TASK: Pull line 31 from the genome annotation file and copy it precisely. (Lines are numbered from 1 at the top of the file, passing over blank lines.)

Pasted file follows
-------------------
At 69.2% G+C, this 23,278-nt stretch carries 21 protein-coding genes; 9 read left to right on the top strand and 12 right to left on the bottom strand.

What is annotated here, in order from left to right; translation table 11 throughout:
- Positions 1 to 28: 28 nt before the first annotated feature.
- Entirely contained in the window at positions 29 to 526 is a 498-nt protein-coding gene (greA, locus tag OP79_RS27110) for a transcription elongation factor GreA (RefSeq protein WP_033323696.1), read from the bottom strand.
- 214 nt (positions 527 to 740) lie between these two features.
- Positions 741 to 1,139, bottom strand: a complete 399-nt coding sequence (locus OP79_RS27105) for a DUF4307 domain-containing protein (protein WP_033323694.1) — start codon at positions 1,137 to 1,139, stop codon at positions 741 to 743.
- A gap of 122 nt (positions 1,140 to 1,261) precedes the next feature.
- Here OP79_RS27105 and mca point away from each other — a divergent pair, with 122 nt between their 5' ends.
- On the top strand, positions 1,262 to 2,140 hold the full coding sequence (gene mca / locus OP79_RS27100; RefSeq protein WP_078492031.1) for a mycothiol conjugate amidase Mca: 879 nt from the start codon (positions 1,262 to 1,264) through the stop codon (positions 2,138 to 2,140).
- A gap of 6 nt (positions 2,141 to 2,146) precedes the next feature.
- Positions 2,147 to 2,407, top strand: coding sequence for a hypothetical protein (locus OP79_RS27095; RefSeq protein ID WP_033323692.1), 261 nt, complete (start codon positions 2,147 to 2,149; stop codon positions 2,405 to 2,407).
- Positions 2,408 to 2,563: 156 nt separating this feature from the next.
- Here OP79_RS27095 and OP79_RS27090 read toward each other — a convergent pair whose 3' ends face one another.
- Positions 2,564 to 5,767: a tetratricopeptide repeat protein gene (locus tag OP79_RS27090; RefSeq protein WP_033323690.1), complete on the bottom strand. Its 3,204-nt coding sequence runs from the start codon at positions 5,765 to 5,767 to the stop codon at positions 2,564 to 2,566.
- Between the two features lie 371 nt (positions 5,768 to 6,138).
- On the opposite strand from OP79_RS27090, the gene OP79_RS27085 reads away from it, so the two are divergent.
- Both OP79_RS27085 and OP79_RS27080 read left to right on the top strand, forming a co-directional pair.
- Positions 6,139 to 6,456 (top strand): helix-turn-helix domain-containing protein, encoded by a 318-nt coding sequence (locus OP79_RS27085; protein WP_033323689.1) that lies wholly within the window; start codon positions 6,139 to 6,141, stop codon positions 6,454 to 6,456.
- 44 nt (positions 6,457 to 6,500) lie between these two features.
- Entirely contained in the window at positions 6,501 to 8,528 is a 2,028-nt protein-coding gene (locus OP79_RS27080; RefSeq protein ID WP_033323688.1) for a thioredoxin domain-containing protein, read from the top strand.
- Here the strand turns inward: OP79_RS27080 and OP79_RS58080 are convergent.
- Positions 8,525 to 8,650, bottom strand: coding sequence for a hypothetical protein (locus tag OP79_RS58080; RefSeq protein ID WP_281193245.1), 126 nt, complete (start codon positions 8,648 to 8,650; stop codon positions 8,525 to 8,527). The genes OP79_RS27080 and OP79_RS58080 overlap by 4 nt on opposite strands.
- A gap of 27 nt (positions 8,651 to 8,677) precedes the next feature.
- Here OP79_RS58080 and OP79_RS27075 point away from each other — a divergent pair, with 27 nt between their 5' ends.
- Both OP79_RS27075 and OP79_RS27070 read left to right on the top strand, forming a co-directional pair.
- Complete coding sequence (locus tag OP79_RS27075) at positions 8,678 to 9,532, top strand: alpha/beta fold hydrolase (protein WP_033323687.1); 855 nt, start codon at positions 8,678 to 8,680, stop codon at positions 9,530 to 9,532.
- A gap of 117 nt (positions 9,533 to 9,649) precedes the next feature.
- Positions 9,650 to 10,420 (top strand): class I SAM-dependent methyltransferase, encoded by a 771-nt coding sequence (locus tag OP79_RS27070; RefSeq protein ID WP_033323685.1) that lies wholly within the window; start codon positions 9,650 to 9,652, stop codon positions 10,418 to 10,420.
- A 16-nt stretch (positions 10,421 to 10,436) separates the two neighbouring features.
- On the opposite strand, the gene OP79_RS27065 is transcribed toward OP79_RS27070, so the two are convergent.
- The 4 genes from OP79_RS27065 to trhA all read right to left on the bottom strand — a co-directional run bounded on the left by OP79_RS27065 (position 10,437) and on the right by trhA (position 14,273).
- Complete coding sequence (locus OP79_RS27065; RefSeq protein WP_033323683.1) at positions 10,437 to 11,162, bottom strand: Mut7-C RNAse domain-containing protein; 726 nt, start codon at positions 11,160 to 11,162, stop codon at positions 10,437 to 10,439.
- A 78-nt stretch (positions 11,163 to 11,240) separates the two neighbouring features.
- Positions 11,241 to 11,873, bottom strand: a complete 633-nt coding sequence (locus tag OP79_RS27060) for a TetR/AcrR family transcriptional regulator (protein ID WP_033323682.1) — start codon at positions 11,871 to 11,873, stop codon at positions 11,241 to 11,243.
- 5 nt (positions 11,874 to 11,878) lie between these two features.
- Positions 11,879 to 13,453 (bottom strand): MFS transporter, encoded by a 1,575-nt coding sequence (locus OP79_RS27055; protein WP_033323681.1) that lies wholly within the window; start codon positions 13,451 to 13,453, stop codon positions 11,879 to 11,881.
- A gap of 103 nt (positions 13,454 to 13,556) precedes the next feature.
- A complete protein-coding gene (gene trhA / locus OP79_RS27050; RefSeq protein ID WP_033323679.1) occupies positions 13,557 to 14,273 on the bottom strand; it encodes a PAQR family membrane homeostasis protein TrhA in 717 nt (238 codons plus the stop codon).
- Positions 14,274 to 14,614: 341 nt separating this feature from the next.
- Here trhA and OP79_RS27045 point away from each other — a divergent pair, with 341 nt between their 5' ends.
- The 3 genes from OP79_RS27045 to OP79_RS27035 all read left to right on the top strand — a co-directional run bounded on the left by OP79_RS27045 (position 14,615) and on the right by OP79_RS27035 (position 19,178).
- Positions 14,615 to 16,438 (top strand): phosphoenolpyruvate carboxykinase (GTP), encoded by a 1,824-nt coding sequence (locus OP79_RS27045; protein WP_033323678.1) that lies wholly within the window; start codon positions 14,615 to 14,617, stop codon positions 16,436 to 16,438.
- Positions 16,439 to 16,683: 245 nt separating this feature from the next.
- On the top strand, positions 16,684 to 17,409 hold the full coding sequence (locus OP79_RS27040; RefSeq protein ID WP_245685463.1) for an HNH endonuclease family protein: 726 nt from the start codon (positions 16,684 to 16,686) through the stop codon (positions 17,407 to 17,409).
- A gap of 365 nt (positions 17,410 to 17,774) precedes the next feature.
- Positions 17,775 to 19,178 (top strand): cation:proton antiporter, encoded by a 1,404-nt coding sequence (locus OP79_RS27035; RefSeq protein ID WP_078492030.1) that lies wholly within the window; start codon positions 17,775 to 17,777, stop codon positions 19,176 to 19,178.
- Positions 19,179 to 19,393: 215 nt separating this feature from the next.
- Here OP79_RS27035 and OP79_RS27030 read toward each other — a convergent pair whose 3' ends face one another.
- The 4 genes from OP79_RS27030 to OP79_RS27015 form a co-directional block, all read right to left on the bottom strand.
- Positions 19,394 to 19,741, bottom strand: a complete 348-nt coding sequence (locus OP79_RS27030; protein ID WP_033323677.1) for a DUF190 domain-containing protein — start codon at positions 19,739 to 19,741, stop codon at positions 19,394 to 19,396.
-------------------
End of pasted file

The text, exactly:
- The 4 genes from OP79_RS27065 to trhA all read right to left on the bottom strand — a co-directional run bounded on the left by OP79_RS27065 (position 10,437) and on the right by trhA (position 14,273).